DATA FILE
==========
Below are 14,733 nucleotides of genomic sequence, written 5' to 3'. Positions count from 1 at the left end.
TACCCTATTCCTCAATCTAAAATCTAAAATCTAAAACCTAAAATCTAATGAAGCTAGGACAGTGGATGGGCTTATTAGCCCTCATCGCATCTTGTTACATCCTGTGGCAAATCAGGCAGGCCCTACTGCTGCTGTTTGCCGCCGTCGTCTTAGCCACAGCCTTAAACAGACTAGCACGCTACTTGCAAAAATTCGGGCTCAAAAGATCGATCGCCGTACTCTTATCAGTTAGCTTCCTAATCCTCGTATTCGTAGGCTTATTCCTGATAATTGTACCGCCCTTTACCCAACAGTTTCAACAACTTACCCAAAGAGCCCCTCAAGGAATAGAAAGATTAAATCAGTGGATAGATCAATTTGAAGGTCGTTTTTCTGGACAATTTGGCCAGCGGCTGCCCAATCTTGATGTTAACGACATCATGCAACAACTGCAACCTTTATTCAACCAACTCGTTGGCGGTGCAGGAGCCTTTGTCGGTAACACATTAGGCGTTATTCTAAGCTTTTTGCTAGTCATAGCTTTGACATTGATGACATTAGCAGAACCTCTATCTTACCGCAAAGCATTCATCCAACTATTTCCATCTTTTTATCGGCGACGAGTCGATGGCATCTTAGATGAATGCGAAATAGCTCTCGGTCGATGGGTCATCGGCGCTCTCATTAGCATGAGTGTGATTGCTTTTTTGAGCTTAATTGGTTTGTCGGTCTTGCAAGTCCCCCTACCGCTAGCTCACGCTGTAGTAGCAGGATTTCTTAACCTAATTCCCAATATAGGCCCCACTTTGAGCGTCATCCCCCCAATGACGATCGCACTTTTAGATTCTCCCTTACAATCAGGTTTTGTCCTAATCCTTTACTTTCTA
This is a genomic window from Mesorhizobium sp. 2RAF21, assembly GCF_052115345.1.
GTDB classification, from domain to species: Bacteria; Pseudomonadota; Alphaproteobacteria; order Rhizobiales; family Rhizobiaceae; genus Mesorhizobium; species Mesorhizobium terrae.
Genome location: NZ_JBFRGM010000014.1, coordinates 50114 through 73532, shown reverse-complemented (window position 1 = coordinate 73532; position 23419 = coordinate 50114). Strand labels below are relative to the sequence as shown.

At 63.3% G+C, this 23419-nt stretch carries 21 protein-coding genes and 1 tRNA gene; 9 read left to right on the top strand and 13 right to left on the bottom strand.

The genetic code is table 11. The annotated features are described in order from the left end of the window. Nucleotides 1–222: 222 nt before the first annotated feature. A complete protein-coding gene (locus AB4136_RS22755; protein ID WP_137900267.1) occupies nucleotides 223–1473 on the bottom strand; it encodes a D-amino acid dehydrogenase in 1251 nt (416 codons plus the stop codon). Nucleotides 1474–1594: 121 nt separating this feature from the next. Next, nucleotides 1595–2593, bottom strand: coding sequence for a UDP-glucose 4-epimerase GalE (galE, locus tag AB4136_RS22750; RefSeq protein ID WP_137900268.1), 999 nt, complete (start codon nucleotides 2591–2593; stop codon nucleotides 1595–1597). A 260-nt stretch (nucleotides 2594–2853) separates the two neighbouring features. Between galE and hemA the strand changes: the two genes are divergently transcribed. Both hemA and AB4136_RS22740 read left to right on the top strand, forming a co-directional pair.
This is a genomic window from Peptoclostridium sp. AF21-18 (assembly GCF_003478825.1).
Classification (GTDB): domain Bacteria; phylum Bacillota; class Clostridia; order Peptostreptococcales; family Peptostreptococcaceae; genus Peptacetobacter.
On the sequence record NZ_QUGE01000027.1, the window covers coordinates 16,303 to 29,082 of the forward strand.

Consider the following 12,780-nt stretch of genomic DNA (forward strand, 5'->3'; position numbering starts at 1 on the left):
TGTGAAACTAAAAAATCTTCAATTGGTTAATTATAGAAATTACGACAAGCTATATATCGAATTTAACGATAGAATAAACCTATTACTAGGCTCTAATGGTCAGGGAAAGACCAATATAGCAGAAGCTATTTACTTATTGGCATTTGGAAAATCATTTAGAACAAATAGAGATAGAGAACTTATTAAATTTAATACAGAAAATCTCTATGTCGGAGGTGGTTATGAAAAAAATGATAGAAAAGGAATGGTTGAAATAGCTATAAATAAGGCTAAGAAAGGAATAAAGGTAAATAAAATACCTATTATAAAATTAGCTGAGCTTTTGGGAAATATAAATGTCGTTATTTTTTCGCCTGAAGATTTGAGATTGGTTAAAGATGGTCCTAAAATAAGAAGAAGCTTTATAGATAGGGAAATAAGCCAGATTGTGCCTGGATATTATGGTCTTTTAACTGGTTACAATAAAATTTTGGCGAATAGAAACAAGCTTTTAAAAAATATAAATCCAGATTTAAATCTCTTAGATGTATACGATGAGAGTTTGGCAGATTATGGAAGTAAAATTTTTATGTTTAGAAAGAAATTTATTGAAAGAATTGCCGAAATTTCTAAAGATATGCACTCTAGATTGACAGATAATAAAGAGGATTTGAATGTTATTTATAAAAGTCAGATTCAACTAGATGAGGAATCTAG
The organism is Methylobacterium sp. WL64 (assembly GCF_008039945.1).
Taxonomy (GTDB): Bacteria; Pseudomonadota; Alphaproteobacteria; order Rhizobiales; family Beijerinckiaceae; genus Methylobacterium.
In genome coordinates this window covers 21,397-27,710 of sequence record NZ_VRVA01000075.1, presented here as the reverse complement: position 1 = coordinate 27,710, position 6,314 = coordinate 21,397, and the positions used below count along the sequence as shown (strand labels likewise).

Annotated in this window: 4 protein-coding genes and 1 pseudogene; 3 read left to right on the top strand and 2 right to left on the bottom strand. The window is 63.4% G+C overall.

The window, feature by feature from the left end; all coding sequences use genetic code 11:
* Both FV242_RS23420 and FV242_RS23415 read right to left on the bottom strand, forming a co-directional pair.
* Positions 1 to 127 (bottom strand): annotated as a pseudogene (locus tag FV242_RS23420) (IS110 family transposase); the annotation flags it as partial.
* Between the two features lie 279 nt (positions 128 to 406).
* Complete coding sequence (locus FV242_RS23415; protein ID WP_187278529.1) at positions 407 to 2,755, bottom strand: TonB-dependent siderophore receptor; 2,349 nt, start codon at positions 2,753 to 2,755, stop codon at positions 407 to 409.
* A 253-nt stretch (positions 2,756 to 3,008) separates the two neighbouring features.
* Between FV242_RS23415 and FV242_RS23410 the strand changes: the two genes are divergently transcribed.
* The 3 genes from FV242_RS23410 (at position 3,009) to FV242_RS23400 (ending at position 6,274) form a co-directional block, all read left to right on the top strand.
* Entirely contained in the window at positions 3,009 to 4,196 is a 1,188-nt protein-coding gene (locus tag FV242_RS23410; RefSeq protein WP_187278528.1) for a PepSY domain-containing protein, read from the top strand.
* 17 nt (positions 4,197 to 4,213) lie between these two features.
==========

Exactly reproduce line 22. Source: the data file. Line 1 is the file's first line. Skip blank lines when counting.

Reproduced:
* A 253-nt stretch (positions 2,756 to 3,008) separates the two neighbouring features.